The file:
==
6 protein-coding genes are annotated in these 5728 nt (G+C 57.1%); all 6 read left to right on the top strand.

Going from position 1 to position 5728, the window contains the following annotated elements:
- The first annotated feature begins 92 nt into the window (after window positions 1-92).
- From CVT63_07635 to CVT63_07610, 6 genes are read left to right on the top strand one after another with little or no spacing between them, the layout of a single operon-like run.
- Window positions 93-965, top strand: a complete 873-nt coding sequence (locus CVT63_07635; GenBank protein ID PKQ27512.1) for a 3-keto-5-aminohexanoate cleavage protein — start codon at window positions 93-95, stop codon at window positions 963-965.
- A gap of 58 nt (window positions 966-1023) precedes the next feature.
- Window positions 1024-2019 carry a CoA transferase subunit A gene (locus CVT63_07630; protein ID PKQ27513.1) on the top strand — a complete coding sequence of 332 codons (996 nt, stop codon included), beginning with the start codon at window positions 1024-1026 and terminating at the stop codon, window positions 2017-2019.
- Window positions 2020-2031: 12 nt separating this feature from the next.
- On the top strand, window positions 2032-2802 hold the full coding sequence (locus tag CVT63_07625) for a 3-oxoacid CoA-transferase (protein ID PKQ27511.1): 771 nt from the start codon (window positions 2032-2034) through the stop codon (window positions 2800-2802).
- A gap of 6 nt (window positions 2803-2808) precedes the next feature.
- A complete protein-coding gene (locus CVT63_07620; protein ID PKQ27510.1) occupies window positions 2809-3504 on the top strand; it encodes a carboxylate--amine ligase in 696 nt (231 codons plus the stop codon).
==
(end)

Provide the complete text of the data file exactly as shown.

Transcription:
6 protein-coding genes are annotated in these 5728 nt (G+C 57.1%); all 6 read left to right on the top strand.

Going from position 1 to position 5728, the window contains the following annotated elements:
- The first annotated feature begins 92 nt into the window (after window positions 1-92).
- From CVT63_07635 to CVT63_07610, 6 genes are read left to right on the top strand one after another with little or no spacing between them, the layout of a single operon-like run.
- Window positions 93-965, top strand: a complete 873-nt coding sequence (locus CVT63_07635; GenBank protein ID PKQ27512.1) for a 3-keto-5-aminohexanoate cleavage protein — start codon at window positions 93-95, stop codon at window positions 963-965.
- A gap of 58 nt (window positions 966-1023) precedes the next feature.
- Window positions 1024-2019 carry a CoA transferase subunit A gene (locus CVT63_07630; protein ID PKQ27513.1) on the top strand — a complete coding sequence of 332 codons (996 nt, stop codon included), beginning with the start codon at window positions 1024-1026 and terminating at the stop codon, window positions 2017-2019.
- Window positions 2020-2031: 12 nt separating this feature from the next.
- On the top strand, window positions 2032-2802 hold the full coding sequence (locus tag CVT63_07625) for a 3-oxoacid CoA-transferase (protein ID PKQ27511.1): 771 nt from the start codon (window positions 2032-2034) through the stop codon (window positions 2800-2802).
- A gap of 6 nt (window positions 2803-2808) precedes the next feature.
- A complete protein-coding gene (locus CVT63_07620; protein ID PKQ27510.1) occupies window positions 2809-3504 on the top strand; it encodes a carboxylate--amine ligase in 696 nt (231 codons plus the stop codon).